Health Safety Recommendations

While we might be able to offer you advice about your health while you prepare to travel in an unknown country, we are not medical officials. We feel that the best place to turn is to the experts: your closest travel doctor and the Centers for Disease Control and Prevention (CDC). Another place to consult about more general health and safety recommendations is the U. S. Department of State’s travel website,

The CDC provides information specific to the country that you’ll be travelling. Visit their website for destination-specific details, as well as links to help you find a travel clinic and immunization facility near to you.

Our advice is that you read over the destination’s page closely. At one point, the page may suggest that you inquire about malaria prevention if you’re going to Thailand, but later on in the article the CDC may specify regional recommendations and explain that you won’t need malaria medication in Chiang Mai. However, a travel doctor that is familiar with what you will need in the area that you will be in should be at the top of your list of things to find.

Tips to Follow

These sources will instruct you about your health considerations, but we wanted to add a list of tips of our own that we think you may find helpful.

  • A lot of travelers have problems with what’s called “traveler’s diarrhea”, severe stomach and intestinal discomfort because of unfamiliar food or contamination. We’ve found that the best way to prevent this is to take probiotics, like acidophilus, bifidus, and yogurt with live, active cultures. These are bacteria that help maintain and stabilize a healthy digestive system. Probiotics can also help your digestion if you experience problems while taking antibiotics for your trip. Start taking probiotic capsules or eating yogurt regularly beginning one to two weeks before you travel, according to appropriate recommendations. See this article for more details: What Is the Scientific Evidence for Acidophilus and Other Probiotics? Traveler's Diarrhea.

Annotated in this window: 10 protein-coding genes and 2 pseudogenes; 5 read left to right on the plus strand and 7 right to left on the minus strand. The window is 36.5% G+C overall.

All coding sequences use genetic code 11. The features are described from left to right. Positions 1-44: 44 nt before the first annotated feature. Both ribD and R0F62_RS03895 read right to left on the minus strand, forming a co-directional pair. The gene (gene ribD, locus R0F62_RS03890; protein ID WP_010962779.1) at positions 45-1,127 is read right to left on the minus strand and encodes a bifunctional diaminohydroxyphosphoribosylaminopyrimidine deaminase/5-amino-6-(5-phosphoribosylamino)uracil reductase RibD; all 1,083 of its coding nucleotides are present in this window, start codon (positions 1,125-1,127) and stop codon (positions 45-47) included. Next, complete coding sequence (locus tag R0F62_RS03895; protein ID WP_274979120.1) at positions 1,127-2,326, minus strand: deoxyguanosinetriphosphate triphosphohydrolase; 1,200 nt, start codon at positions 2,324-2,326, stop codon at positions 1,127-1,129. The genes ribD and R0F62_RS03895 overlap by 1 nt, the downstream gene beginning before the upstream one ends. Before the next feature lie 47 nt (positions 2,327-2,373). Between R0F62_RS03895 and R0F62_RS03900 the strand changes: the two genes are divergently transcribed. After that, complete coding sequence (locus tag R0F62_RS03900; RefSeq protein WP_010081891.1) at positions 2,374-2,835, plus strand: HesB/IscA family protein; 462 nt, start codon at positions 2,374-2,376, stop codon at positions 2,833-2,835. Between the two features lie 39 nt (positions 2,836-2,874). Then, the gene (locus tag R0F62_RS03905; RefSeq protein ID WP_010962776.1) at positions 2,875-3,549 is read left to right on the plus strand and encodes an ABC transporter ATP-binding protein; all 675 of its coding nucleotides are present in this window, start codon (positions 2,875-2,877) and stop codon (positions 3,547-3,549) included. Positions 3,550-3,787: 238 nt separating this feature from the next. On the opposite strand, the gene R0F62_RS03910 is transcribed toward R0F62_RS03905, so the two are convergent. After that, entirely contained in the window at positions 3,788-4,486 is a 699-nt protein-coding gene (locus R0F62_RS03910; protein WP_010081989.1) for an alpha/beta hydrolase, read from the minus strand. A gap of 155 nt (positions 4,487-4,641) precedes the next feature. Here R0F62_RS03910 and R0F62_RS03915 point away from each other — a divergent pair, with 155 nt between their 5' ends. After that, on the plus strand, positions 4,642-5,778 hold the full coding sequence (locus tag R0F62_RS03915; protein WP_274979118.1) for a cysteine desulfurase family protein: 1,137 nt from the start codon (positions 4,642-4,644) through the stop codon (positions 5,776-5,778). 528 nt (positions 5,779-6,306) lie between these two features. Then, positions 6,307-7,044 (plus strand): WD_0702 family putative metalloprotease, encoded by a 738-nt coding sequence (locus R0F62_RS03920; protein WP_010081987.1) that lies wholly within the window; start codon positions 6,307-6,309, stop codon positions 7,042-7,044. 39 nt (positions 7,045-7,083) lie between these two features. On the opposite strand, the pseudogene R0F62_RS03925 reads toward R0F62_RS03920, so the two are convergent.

• For those volunteers who wear contacts and glasses, we suggest that you bring an extra pair of glasses and several pairs of contacts with you. Pack plenty of cleaning fluid as it can be expensive or unobtainable depending on where you’ll be travelling. Take a copy of your optical prescription in case of some kind of emergency, although it may not be honored in your area.
  • In regards to medications, take enough of your prescription medications with you to last for your whole trip. You may not be able to get any while you’re abroad. Make sure that they are clearly labeled for customs and security in airports, and ask your doctor for a letter explaining your need, especially if you’re medications include narcotics of any kind. For security while you’re abroad, carry medications on your person. Take over the counter medications that you think you may need, like pain relievers, cold medicine, anti-nausea, anti-diarrheal, anti-constipation tablets.
  • If you have severe allergies to drugs or substances like latex, consider wearing a medical bracelet or carrying some kind of identification to notify others should you be rendered unconscious or unable to speak.
  • Learn to take care of yourself in case you become injured. Brush up on basic first-aid principles and pack a small kit to carry with you.
  • Pack sufficient feminine hygiene supplies and backup birth control methods. Some antibiotics rendered birth control ineffective or you may lose your pills. See the International Volunteer Directory for our recommendations about relationships abroad.
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